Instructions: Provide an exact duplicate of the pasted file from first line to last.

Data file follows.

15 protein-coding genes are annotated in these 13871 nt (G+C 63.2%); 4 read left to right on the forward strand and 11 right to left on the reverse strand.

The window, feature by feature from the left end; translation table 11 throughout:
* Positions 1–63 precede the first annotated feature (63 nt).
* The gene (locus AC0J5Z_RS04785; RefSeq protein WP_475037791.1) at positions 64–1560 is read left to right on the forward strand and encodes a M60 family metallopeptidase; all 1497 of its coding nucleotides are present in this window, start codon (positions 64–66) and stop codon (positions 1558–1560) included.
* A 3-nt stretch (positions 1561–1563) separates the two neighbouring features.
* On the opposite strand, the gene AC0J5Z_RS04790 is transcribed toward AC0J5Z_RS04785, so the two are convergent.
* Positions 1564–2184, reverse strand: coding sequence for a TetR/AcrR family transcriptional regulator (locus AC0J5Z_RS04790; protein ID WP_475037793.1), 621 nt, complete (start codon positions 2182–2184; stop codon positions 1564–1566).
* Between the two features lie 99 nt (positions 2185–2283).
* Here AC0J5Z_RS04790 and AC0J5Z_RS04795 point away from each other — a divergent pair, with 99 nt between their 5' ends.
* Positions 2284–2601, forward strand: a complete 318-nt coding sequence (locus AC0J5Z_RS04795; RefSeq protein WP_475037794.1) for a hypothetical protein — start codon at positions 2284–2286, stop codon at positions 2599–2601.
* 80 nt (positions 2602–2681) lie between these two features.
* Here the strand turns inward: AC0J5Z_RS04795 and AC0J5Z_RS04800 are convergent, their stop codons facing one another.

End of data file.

15 protein-coding genes are annotated in these 13871 nt (G+C 63.2%); 4 read left to right on the forward strand and 11 right to left on the reverse strand.

The window, feature by feature from the left end; translation table 11 throughout:
* Positions 1–63 precede the first annotated feature (63 nt).
* The gene (locus AC0J5Z_RS04785; RefSeq protein WP_475037791.1) at positions 64–1560 is read left to right on the forward strand and encodes a M60 family metallopeptidase; all 1497 of its coding nucleotides are present in this window, start codon (positions 64–66) and stop codon (positions 1558–1560) included.
* A 3-nt stretch (positions 1561–1563) separates the two neighbouring features.
* On the opposite strand, the gene AC0J5Z_RS04790 is transcribed toward AC0J5Z_RS04785, so the two are convergent.
* Positions 1564–2184, reverse strand: coding sequence for a TetR/AcrR family transcriptional regulator (locus AC0J5Z_RS04790; protein ID WP_475037793.1), 621 nt, complete (start codon positions 2182–2184; stop codon positions 1564–1566).
* Between the two features lie 99 nt (positions 2185–2283).
* Here AC0J5Z_RS04790 and AC0J5Z_RS04795 point away from each other — a divergent pair, with 99 nt between their 5' ends.
* Positions 2284–2601, forward strand: a complete 318-nt coding sequence (locus AC0J5Z_RS04795; RefSeq protein WP_475037794.1) for a hypothetical protein — start codon at positions 2284–2286, stop codon at positions 2599–2601.
* 80 nt (positions 2602–2681) lie between these two features.
* Here the strand turns inward: AC0J5Z_RS04795 and AC0J5Z_RS04800 are convergent, their stop codons facing one another.